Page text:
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MSI Z77 MPOWER LGA1155 Motherboard E-mail
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Written by David Ramsey   
Tuesday, 02 October 2012
Table of Contents: Page Index
MSI Z77 MPOWER LGA1155 Motherboard
Closer Look: Z77 MPOWER
Z77 MPOWER Proprietary Features
Z77 MPOWER Bundled Software
Motherboard Testing Methodology
AIDA64 Benchmarks
SPECviewperf 11 Tests
Power Efficiency Tests
MPOWER Overclocking
Final Thoughts and Conclusion

Power Efficiency Tests

The first PC I built for myself, back sometime in the 80s, used a 250 watt power supply, and frankly at the time that was overkill. Today, though, overclocked multi-GPU enthusiast systems can easly exceed 700 or 800 watts under load, and can go even higher with extreme cooling and high voltages.

Perhaps this is why all CPU and GPU vendors are imbuing their products with power-saving features, and why motherboard vendors try to add even more. And the use of these features can make a significant difference in the power use of your system.

To test the power-saving features of the MSI Z77 MPOWER motherboard, I measured the power draw of the system (with no video card, and the monitor connected to the iGPU) with all the power-saving features in the "ECO" section of ClickBIOS II enabled, and with all the power-saving features disabled.

Windows Login Idle at Desktop AIDA64 Stability Test Sleep
ECO enabled 36 watts 38 watts 110 watts 1 watt
ECO disabled 61 watts 62 watts 110 watts 1 watt
ECO disabled, manual OC 67 watts 68 watts 132 watts 1 watt

The results are interesting! Although there's no difference in power consumption under AIDA64 stress testing, note the substantial 40% savings when the system is idle. Overclocking doesn't add much to the power draw except under stress, where it balloons by 20%. There are several lessons to take from this, but the main one is that enabling the power saving features is a no-brainer, since you'll save quite a bit (unless your computer's running high CPU loads all the time), and there's no performance penalty.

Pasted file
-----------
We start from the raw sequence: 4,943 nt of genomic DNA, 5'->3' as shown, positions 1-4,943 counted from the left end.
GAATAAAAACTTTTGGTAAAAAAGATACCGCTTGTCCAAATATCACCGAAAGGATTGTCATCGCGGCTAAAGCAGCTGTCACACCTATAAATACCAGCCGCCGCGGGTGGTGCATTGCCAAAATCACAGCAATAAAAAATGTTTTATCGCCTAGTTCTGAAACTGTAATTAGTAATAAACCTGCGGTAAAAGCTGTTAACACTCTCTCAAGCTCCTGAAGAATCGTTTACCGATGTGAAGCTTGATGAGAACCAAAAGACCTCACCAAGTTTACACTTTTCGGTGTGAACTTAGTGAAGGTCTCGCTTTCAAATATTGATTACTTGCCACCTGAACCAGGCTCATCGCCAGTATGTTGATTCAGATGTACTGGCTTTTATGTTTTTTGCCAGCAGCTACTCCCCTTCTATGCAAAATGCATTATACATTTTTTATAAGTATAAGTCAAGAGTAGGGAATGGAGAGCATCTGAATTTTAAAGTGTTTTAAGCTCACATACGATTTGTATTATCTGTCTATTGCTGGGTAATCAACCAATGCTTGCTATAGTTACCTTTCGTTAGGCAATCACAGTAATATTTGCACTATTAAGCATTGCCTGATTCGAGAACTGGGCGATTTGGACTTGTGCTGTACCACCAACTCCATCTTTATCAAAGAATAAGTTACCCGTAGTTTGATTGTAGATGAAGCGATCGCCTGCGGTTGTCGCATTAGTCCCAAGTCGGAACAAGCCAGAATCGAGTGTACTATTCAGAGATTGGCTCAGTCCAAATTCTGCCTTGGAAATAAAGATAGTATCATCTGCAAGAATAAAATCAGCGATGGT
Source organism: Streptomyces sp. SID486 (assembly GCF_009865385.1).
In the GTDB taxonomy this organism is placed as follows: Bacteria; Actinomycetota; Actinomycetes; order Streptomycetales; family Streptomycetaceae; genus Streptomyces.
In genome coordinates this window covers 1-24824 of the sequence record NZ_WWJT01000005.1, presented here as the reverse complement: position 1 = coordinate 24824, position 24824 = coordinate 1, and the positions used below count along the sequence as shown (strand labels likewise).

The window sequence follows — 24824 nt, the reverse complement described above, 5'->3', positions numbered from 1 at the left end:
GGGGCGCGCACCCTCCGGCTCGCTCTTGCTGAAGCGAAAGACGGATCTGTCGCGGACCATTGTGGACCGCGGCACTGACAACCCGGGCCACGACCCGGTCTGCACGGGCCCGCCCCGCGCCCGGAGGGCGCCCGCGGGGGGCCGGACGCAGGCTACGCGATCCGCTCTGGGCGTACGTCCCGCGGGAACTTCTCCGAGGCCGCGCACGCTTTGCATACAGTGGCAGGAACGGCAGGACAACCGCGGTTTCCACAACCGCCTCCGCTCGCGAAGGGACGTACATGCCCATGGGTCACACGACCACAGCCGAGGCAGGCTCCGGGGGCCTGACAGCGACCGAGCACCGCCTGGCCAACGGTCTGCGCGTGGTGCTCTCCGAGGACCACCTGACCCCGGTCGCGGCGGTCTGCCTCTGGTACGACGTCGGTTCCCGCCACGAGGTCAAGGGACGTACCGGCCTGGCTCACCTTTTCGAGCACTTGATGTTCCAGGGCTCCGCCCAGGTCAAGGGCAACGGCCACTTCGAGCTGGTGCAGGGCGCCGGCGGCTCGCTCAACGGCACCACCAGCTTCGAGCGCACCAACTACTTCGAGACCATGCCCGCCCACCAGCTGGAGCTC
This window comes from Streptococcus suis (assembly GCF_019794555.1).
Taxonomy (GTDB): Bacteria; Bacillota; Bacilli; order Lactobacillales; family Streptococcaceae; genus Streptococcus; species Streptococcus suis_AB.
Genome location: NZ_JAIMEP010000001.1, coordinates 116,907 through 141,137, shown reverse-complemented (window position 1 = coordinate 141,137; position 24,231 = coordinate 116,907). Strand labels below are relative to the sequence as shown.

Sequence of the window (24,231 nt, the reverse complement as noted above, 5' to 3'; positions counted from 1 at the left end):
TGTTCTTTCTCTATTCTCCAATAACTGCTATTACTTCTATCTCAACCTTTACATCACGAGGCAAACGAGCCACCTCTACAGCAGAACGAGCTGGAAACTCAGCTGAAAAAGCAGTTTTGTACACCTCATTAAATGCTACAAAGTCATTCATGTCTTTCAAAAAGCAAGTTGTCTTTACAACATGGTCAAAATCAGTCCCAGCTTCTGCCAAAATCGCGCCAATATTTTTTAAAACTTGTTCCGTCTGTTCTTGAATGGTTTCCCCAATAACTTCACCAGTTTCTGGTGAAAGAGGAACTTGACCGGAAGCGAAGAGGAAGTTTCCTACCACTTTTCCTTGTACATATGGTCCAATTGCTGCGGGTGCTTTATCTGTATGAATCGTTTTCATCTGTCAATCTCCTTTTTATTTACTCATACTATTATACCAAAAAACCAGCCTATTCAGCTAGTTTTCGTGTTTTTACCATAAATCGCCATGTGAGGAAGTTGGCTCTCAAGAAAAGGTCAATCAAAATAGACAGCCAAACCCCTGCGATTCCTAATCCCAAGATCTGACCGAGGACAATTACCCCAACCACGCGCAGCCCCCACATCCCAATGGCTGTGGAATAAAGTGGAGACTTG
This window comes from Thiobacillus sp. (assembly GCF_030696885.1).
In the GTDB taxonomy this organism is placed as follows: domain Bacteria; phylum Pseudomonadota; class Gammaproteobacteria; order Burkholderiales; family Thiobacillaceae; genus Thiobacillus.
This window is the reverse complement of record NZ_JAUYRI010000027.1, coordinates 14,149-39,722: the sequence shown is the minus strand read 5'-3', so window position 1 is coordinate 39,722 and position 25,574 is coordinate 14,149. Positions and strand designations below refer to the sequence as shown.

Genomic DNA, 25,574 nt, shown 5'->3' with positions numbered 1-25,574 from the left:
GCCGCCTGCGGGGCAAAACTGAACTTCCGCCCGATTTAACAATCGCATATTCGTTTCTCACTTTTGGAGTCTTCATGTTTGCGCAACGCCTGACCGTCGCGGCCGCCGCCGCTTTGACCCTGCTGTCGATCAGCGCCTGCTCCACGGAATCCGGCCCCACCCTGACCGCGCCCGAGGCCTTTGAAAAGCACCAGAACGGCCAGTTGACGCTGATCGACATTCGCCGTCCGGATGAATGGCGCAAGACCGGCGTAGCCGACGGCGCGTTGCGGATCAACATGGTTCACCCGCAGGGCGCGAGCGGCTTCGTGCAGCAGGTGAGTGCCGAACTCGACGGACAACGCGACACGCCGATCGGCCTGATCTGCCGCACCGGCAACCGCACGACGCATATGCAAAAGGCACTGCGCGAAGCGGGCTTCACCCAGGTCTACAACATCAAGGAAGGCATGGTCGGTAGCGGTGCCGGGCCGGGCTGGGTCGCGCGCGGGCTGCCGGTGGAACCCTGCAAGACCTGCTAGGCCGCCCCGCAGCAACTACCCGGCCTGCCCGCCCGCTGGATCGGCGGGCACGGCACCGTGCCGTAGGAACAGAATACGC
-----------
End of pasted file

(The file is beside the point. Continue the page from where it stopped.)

# Network GenieDavid 2013-03-20 19:46
I made a mistake of installing network genie, and it doesn't show up in my programs and features. I cannot uninstall this program. There is no option for execution on startup. So it always starts up on boot. And there is nothing in the directories that pertain to uninstall. Also no online-content about this feature. Ugh, MSI, what are you doing? Why did you suggest this "crap" on my driver disk. REALLY?
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# Try this!Louis 2013-06-11 16:36
You should maybe install a separate network adapter for the program to install properly.
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# MSIDavid 2013-09-17 07:51
I was wrong to blame MSI for this. I ended up taking it out of my registry. While I'm curious as to why this has zero support, I'm not sure what I did to somehow get in that position with Network Genie.
I don't doubt that I initiated the NG install before getting service packs, .net and other important updates.
That's more than likely what had happened, I just remember seeing a program called Network Genie and getting super excited to see the capabilities. (Me so newb)
I will say though, I now have a few MSI boards, and all been extremely dependable EVEN without tower protection in my humidity filled basement! OC-genie'd amd 6-core (passed my personal assessments) Never had a problem with either of them. MSI-Reliability is where it's at.
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